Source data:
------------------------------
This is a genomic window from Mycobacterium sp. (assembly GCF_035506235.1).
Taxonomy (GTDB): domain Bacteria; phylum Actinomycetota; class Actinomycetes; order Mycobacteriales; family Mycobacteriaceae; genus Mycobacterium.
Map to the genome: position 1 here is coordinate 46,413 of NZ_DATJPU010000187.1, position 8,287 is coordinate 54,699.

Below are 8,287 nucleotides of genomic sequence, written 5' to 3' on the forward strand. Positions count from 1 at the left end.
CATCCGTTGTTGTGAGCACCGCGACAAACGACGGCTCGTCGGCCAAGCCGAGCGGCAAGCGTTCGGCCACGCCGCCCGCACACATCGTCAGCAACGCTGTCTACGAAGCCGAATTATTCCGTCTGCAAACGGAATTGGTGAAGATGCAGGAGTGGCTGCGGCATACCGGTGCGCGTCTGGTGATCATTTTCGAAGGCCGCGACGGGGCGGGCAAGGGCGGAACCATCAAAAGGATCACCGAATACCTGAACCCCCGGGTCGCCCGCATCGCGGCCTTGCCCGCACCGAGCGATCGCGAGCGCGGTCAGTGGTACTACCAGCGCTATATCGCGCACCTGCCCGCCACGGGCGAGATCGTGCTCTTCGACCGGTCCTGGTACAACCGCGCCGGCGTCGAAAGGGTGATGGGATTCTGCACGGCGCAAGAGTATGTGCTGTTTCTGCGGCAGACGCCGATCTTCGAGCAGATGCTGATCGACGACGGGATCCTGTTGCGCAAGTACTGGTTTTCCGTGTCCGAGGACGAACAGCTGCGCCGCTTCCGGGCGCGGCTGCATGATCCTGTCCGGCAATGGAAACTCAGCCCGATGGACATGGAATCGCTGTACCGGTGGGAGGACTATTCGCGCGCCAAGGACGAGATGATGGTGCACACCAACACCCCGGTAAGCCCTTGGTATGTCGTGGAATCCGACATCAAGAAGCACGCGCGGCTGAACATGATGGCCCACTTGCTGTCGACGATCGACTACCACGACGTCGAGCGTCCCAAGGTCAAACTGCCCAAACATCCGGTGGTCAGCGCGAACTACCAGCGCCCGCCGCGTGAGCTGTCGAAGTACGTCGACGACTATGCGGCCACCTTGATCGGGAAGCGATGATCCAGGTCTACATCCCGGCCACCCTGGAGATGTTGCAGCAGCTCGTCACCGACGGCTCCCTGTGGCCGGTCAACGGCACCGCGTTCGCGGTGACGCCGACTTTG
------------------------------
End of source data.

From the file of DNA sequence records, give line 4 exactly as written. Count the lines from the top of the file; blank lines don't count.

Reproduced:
Below are 8,287 nucleotides of genomic sequence, written 5' to 3' on the forward strand. Positions count from 1 at the left end.